Watch this process evolve. Become a student of the new Internet environment. Don`t just consider it another venue for your work. Understand it thoroughly, the way a good newspaper editor had to understand his stereotypers, his linotype operators, his presses, circulation and advertising departments. Understand the medium you`re writing for. Read what your colleagues write. Study the way they parse their sentences, the way they connect their thoughts. Study the voice of the story. Its sound. Read aloud not only your own stories but the stories of the writers you and your editors admire. See where they put their commas, their dashes, their colons. See when they deem short and long paragraphs appropriate. See how they use quotes and paraphrases. You will be amazed to find that news stories are only superficially similar. Even in copy written for The Associated Press, that is, for wide dissemination to many different kinds of media, there are significant stylistic differences.
A story doesn`t sound the way it looks. And the brain doesn`t take in sound the way it takes in sight. By reading your story or other people`s stories aloud you will discover aspects you wouldn`t have discovered by reading silently. Sometimes what looks logical doesn`t sound logical. Sometimes what looks clear doesn`t sound clear.
If you would like to test what I am saying, go to poetry slams. You will be
amazed at the difference between a poem that is read on a sheet of paper and a poem that is acted out at the mike. Sometimes the theatrical delivery of the poet will mask a bad poem. That can happen in journalism, too.
And here is something else to consider. Words, once they`re printed on a page, look institutional. They look as if they must be true, as if they have the weight of history behind them. But in truth all they are is words. One reason broadsheet newspapers tended to use Gothic type was to convey that sense of authority and history to the reader. The early resistance to modern newspaper designed was rooted in a fear that modernity would strip the newspaper of its authoritative presence. But the look had nothing to do with content. It was an illusion. A lie or a misleading statement can be printed in Gothic as well as a modern typeface like Times Roman.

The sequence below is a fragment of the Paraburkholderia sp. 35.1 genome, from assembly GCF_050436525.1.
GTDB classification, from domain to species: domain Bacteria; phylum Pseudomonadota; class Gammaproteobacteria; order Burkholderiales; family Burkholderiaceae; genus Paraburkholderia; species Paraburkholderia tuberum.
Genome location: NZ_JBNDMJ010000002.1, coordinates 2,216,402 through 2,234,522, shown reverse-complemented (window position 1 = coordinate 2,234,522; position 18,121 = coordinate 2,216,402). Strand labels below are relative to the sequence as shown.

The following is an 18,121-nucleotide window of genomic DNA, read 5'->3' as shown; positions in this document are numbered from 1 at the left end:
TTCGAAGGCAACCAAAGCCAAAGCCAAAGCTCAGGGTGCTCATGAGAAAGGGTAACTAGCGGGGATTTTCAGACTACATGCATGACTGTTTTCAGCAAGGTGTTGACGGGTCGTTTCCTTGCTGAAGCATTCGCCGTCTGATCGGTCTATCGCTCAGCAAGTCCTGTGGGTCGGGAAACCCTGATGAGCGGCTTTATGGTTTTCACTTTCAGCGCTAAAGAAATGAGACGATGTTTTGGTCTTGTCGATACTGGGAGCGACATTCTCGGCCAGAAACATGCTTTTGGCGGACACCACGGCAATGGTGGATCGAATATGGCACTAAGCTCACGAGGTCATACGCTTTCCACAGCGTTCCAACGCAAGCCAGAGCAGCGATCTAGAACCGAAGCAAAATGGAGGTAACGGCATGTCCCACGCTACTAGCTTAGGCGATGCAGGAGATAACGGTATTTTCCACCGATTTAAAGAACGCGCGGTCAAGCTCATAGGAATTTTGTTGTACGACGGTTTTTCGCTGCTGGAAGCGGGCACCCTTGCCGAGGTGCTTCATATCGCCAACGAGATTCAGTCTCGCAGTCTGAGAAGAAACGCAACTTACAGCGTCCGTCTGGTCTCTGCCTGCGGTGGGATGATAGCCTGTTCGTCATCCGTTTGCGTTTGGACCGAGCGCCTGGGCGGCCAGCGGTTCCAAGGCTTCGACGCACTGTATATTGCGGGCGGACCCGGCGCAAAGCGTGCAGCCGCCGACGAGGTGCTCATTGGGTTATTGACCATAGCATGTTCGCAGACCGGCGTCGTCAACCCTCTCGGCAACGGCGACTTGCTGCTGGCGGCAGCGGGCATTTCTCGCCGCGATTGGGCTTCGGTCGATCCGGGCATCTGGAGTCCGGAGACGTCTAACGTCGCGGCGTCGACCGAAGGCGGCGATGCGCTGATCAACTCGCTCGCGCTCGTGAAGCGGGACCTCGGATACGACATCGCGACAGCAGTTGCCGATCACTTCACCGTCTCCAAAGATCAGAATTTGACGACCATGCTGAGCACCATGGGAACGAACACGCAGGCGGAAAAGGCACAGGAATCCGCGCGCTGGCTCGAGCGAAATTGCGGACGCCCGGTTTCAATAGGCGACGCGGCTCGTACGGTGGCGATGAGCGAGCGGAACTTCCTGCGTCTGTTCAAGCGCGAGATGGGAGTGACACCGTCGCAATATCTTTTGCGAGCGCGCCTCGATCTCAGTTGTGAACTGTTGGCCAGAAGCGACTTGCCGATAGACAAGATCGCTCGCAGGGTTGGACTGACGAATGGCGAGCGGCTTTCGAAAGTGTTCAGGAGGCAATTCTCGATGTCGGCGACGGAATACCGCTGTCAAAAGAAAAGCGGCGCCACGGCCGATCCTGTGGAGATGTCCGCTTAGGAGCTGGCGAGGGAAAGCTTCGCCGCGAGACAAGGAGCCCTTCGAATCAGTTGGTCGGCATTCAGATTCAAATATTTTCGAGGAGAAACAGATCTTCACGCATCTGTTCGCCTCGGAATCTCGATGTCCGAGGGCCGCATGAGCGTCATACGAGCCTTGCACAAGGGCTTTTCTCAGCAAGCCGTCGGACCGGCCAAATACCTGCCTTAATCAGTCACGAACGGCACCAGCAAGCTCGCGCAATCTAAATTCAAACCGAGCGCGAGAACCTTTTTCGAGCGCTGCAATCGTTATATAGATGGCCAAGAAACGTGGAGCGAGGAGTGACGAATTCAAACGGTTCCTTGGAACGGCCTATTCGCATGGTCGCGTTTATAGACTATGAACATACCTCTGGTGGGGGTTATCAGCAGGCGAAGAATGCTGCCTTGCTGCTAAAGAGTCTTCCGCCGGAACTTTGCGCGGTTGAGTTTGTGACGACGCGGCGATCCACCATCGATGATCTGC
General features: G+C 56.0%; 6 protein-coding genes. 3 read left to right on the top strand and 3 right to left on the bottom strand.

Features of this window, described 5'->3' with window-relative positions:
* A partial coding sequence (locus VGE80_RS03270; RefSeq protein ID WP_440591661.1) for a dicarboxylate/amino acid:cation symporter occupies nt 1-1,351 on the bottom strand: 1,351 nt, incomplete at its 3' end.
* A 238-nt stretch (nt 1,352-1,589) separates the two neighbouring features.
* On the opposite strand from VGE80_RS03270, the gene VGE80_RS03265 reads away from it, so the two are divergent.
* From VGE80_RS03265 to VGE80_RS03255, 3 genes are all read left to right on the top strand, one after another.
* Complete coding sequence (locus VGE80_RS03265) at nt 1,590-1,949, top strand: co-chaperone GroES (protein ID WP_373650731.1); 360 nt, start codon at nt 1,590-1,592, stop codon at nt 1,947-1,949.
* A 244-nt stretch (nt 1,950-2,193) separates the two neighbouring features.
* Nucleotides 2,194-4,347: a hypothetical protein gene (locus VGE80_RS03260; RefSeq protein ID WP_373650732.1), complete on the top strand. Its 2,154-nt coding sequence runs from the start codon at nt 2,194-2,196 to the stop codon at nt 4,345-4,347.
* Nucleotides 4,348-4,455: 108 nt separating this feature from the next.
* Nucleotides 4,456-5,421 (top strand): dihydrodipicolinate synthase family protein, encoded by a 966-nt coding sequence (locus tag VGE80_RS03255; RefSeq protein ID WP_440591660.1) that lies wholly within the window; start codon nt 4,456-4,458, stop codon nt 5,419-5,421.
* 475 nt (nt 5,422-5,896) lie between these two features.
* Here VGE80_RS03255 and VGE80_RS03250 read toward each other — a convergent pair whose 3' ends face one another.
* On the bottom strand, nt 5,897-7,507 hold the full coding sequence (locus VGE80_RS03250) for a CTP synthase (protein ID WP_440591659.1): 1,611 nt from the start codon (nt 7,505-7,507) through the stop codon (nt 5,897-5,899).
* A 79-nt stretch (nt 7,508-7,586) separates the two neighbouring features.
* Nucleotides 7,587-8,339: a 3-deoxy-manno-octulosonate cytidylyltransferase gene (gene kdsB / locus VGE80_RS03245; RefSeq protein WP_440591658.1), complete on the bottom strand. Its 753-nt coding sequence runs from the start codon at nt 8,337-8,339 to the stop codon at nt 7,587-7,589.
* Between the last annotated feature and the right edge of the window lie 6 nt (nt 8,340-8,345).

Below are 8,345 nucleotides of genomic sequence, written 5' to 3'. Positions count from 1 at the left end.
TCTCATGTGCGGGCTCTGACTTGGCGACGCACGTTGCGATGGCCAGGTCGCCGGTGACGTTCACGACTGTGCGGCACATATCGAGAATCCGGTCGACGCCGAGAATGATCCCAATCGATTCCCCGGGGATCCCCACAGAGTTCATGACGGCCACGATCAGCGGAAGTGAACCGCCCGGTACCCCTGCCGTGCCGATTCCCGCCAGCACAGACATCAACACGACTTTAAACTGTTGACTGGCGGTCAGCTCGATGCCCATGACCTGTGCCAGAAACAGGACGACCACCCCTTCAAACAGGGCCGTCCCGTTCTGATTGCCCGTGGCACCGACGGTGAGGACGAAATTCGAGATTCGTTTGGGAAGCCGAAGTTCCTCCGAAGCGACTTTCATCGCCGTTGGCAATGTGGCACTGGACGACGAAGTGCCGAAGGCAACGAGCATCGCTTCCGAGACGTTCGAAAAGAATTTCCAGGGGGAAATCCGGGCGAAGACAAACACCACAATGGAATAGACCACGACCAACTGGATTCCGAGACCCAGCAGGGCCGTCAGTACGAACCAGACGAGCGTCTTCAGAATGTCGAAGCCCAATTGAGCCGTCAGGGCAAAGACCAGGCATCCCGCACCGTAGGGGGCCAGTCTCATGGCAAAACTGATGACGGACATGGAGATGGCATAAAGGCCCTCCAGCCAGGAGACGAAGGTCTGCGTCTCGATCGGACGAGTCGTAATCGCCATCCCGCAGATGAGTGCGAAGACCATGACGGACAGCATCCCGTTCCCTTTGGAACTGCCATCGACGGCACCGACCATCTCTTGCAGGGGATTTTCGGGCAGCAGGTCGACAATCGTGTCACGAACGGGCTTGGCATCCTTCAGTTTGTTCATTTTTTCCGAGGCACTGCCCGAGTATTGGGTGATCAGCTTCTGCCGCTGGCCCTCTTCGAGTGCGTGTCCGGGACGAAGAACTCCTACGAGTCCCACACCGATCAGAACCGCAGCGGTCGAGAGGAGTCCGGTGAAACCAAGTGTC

Reporters do a lot of interviewing and fact-checking by telephone. They learn very early, if they`re any good, to listen to the demeanor of the conversation, the inflections, intonations, pauses, hesitancies. These are all clues as to the mind of the person they`re talking to. They may set off alarm bells. I can`t remember all the times I`ve said to myself, This doesn`t sound like the truth, something`s wrong here. Cops do the same thing questioning people. They study the micro-expressions of the face for clues. And today we do the same thing when we read e-mail. Everyone`s e-mail style is different. It gives clues as to intent, attitude, clear-headedness or muddleheadedness. If you`re a poker player you will recognize such clues as tells. Stories have tells, too. And sometimes it`s easier to hear them than see them.
Djelloul (jeh-lool) Marbrook was born in 1934 in Algiers to a Bedouin father and an American painter. He grew up in Brooklyn, West Islip and Manhattan, New York, where he attended Dwight Preparatory School and Columbia. He then served in the U.S. Navy.
The pioneering Online Originals (U.K.), the only online publisher to receive a Booker nomination, published his novella, Alice Miller`s Room, in 1999. Recent fiction appeared in Prima Materia (Woodstock, NY), vols. I and IV, and Breakfast All Day (London, U.K.).In his younger days his poetry was published in literary journals including Solstice (England) and Beyond Baroque and Phantasm (California). Recent poems appear in Arabesques Literary and Cultural Review (www.arabesquespress.org), Perpetua Mobile (Baltimore), and Attic (Baltimore). He is the English language editor of Arabesques Literary and Cultural Journal (www.arabesquespress.org).
He worked as a reporter for The Providence Journal and as an editor for The Elmira (NY) Star-Gazette, The Baltimore Sun, The Winston-Salem Journal & Sentinel and The Washington Star. Later he worked as executive editor of four small dailies in northeast Ohio and two medium-size dailies in northern New Jersey.
See www.djelloulmarbrook.com for more.